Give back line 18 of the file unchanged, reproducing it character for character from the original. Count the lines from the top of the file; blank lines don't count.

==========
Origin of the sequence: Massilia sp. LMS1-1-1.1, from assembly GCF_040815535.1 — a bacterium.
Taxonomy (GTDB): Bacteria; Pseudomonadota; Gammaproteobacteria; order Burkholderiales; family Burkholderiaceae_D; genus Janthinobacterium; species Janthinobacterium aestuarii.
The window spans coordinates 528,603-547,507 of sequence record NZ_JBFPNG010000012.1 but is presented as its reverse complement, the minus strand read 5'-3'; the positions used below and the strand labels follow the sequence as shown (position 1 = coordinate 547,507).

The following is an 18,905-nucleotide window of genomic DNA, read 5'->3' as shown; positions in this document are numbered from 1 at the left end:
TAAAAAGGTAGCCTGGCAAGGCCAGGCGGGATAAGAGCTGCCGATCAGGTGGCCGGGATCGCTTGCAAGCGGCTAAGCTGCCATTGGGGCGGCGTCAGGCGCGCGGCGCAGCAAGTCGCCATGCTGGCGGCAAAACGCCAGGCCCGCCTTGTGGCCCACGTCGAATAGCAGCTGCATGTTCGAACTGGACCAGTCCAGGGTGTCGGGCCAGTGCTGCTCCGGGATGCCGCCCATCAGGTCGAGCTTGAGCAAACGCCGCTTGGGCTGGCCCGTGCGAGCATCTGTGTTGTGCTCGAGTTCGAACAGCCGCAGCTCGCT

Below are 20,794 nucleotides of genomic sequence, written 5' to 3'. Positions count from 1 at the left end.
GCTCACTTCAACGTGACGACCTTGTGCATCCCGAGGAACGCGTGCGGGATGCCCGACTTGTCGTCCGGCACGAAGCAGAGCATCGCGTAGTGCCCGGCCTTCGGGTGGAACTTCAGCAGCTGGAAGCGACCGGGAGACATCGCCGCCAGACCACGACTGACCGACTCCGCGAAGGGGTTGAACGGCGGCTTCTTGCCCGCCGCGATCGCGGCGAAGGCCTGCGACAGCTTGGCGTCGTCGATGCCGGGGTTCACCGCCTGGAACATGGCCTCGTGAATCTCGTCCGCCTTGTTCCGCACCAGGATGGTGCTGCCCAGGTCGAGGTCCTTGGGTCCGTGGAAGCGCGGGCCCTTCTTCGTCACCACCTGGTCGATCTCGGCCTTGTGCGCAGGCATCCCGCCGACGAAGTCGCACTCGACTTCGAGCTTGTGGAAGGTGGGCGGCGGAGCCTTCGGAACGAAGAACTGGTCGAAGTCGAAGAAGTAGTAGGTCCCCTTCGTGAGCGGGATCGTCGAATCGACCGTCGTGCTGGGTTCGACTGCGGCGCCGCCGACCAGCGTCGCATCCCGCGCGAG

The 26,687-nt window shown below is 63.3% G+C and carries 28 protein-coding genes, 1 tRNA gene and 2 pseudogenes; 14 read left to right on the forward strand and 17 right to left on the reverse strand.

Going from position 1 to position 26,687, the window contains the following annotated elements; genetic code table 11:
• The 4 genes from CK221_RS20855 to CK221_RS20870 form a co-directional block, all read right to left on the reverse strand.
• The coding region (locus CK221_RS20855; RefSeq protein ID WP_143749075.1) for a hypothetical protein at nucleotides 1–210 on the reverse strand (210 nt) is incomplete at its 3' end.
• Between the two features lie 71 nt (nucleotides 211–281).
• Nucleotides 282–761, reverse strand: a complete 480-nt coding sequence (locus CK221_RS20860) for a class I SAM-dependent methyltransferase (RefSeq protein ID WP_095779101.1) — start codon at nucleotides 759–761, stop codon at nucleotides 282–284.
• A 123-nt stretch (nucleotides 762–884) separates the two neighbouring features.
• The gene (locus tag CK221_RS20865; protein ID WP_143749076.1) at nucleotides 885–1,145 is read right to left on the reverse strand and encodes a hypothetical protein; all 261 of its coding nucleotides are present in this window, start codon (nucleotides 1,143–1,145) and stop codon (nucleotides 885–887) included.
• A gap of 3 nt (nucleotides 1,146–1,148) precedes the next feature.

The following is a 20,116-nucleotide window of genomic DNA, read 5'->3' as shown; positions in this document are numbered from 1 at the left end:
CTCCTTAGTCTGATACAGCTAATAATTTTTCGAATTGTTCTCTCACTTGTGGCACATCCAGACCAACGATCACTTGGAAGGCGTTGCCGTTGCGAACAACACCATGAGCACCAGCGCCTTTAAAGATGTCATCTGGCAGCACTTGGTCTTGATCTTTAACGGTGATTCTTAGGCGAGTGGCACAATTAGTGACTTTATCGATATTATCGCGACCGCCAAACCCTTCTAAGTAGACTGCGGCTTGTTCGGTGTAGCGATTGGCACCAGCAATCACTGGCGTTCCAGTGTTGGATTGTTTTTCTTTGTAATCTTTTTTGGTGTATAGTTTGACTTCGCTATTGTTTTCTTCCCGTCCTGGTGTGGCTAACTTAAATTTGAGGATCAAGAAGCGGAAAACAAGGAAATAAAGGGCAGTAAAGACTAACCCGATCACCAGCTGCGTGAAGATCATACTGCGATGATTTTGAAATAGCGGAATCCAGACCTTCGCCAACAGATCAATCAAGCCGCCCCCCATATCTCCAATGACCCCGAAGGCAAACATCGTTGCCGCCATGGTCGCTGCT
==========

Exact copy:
CTCCTTAGTCTGATACAGCTAATAATTTTTCGAATTGTTCTCTCACTTGTGGCACATCCAGACCAACGATCACTTGGAAGGCGTTGCCGTTGCGAACAACACCATGAGCACCAGCGCCTTTAAAGATGTCATCTGGCAGCACTTGGTCTTGATCTTTAACGGTGATTCTTAGGCGAGTGGCACAATTAGTGACTTTATCGATATTATCGCGACCGCCAAACCCTTCTAAGTAGACTGCGGCTTGTTCGGTGTAGCGATTGGCACCAGCAATCACTGGCGTTCCAGTGTTGGATTGTTTTTCTTTGTAATCTTTTTTGGTGTATAGTTTGACTTCGCTATTGTTTTCTTCCCGTCCTGGTGTGGCTAACTTAAATTTGAGGATCAAGAAGCGGAAAACAAGGAAATAAAGGGCAGTAAAGACTAACCCGATCACCAGCTGCGTGAAGATCATACTGCGATGATTTTGAAATAGCGGAATCCAGACCTTCGCCAACAGATCAATCAAGCCGCCCCCCATATCTCCAATGACCCCGAAGGCAAACATCGTTGCCGCCATGGTCGCTGCT